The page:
Divine Service: Law and Ecstasy
Shmini (Leviticus 9-11 )
"The sons of Aaron, Nadav and Avihu, each took his fire pan. They put fire in them and placed incense upon it, and they brought before God an alien fire that He had not commanded them. A fire came forth from before God and consumed them, and they died before God." (Leviticus 10:1-2)
The Sages present us with various explanations as to what transgression Nadav and Avihu committed, for which they incurred the punishment of being consumed by the heavenly fire. These include:
- They entered the Tabernacle either drunk, or without properly cutting their hair, or without the proper priestly garments.
- They did not defer the honor of bringing this fire to their father, Aaron.
- They did not consult with Moses, or with one another, prior to bringing the fire.
- They did not marry.
- They remarked, "When will these two old men [Moses and Aaron] die, so that we can lead the generation?"
Since the Torah explicitly tells us the nature of their sin – that they brought "a strange fire" – why did the Sages find it necessary to add their own explanations? Furthermore, the Sages tell us that already at Mount Sinai, Nadav and Avihu were liable to a death penalty for their casual demeanor when they experienced their prophetic vision of the Divine Presence. Only the fact that God did not want to disturb the joy of the giving of the Torah, saved them from Divine execution at that time.
This explanation, however, raises yet new difficulties. The consecration of the Tabernacle, like the day of the giving of the Torah, was a day of unparalleled joy, as is described in the Midrash. Why, then, did God not refrain from killing Nadav and Avihu out of fear of diminishing the rejoicing?
Moses said to the Jewish people: "Remove the yetzer hara (negative inclination) from your hearts so that you will be inspired with a common awe and service of God. As He is One, so too should your service to Him be one." (Midrash – Yalkut Shemini 521)
Already in the time of Moses, says the Netziv, there were those who sought to experience religious ecstasy and draw near to the Divine through means other than those delineated by the Torah. It was from this yetzer hara that Moses exhorted the people to distance themselves, for the desire to draw close to God in ways not prescribed is not holiness; it is the work of the yetzer hara.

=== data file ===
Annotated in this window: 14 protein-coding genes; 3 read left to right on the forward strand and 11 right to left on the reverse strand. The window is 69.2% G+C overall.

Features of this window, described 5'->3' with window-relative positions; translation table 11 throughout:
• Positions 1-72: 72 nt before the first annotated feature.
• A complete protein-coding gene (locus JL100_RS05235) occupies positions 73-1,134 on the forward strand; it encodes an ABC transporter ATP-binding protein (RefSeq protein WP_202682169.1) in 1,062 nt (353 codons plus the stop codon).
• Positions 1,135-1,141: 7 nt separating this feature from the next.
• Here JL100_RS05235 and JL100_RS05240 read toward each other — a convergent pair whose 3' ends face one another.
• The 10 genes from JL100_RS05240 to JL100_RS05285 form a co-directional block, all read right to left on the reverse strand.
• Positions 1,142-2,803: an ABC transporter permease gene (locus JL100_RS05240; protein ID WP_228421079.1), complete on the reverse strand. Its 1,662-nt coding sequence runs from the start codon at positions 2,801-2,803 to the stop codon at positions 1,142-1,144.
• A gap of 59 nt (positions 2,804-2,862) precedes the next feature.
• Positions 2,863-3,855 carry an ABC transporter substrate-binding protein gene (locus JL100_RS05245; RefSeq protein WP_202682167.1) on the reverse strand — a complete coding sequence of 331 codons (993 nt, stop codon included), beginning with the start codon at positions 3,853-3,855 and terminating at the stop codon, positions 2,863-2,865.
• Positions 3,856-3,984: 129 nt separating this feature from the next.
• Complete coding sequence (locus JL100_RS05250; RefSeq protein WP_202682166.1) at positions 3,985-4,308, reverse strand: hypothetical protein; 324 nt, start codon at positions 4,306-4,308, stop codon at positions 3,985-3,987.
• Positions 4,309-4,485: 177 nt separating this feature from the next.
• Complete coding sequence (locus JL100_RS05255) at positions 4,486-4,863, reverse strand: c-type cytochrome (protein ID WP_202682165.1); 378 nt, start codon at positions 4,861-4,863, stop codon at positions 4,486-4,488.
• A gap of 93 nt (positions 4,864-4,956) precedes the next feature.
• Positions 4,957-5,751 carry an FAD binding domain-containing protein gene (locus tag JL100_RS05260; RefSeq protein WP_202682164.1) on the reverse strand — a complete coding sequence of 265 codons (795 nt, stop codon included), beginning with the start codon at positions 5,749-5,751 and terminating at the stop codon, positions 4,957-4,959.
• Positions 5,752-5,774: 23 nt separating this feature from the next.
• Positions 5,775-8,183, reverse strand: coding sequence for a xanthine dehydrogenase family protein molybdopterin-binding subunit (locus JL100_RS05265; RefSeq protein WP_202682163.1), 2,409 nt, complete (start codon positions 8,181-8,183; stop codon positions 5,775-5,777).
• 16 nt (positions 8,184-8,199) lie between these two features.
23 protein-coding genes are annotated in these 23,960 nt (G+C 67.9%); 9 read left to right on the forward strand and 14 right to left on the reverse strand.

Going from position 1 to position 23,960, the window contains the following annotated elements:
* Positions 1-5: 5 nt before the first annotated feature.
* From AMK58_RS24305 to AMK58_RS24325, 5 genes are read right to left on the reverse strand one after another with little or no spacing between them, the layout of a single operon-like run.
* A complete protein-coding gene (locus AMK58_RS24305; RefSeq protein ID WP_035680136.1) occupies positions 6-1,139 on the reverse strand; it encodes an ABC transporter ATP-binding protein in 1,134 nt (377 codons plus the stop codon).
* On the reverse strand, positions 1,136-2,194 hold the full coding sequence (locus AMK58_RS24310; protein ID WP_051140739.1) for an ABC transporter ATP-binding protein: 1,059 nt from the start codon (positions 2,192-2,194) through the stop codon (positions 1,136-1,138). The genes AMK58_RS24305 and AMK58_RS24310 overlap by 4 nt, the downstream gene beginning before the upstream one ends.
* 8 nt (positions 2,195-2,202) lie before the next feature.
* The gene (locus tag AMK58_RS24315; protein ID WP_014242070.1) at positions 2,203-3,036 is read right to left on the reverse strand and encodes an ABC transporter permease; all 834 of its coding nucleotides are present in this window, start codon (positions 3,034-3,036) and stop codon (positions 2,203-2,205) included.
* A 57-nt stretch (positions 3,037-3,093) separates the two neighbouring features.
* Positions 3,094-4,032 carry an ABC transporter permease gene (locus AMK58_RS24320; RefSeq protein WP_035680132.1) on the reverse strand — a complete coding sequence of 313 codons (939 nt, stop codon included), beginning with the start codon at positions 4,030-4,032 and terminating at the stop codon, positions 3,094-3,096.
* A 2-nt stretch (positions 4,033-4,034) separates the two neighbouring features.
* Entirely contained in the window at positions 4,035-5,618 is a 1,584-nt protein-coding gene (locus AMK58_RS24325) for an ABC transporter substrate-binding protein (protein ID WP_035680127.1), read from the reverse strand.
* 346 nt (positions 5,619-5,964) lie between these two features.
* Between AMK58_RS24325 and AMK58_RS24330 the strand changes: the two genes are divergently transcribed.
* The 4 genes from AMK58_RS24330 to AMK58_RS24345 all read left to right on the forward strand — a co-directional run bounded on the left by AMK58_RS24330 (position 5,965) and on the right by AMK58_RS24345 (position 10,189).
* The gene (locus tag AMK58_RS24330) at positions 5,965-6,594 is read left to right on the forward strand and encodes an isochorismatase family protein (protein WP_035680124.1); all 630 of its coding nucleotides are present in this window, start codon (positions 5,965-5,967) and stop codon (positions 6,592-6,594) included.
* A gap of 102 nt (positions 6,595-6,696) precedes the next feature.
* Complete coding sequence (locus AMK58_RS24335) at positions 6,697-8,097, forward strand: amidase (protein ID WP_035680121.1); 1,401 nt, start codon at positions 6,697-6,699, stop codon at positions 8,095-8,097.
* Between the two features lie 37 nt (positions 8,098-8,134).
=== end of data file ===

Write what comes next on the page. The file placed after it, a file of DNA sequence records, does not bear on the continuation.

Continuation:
As the Sages say on the verse:
"This is the thing that God commanded for you to do and the Glory of God will appear to you." (Leviticus 9:6)
When one relies on his emotions alone in determining his path to God, then each person creates his own path and the service of God is fragmented into many diverse molds, which is a contradiction to God's Oneness. Therefore the paths must be guided and defined by the Torah so that the resultant unity of expression reflects God's unity.
Divine service must be a blend of emotion with meticulous care to express that emotion in the manner prescribed by God Himself – i.e., the Torah's framework must be infused with one's own unique emotions and sensitivities. To ignore the framework that the Torah prescribes, and seek to create paths to God based on subjective emotions and intuition, is to echo the sin of the Golden Calf. That too was an attempt to create a bond with God through a non-prescribed intermediary.
All attempts to seek a religious experience through ceremonies or rituals forbidden by the Torah or Rabbinic decree – e.g., deviant forms of Judaism – or to contrive rituals as a reflection of cultural attitudes foreign to Torah – e.g., the ritual immersion of eight-day-old girls – are expressions of the yetzer hara that had to be eliminated before God's Presence could dwell in the Tabernacle. The necessary condition for the Tabernacle to serve as God's dwelling place was that it was constructed precisely "as God commanded Moses."
Nadav and Avihu, though great men, were smitten with this yetzer hara to express themselves according to their dictates, not God's. They first exhibited this weakness at Sinai when their ecstasy in perceiving the Divine Presence was not bound by the requirements of respect and seriousness. God hoped that the giving of the Torah would rectify the inclination they showed there, for it is the purpose of the Torah to guide our innermost spiritual strivings and emotions. That is why Nadav and Avihu were spared at Sinai.
On the day that the Tabernacle was consecrated and the foundation for all future service to God established, Nadav and Avihu showed that the corrective had not worked. They were inspired to bring humanly-produced fire for the altar, which would mingle with the Divine fire descending from Heaven. The fire they brought is initially described simply as a "fire"; only subsequently was it transformed into "a strange or unwanted fire." Their desire to draw close to God was not in itself strange, only their method of doing so.
All of Nadav and Avihu's transgressions fit this aspect of the yetzer hara. In their quest to gain a closeness to God, they ignored the form dictated by the Torah. They did not ask advice; they did not accord the honor to their elders; they ruled on Halachic questions in the presence of their teacher Moses. They entered the Tabernacle literally intoxicated with emotion, without considering whether their dress or appearance was within the parameters of the Torah.
The day the Tabernacle was consecrated set the foundation for all future service. Therefore, God stressed from the beginning the danger of Divine service based on emotion alone. Through the deaths of Nadav and Avihu came a resounding message for all future generations: Divine service cannot be based on emotion alone, but must first and foremost be founded on conformity to the Halachah.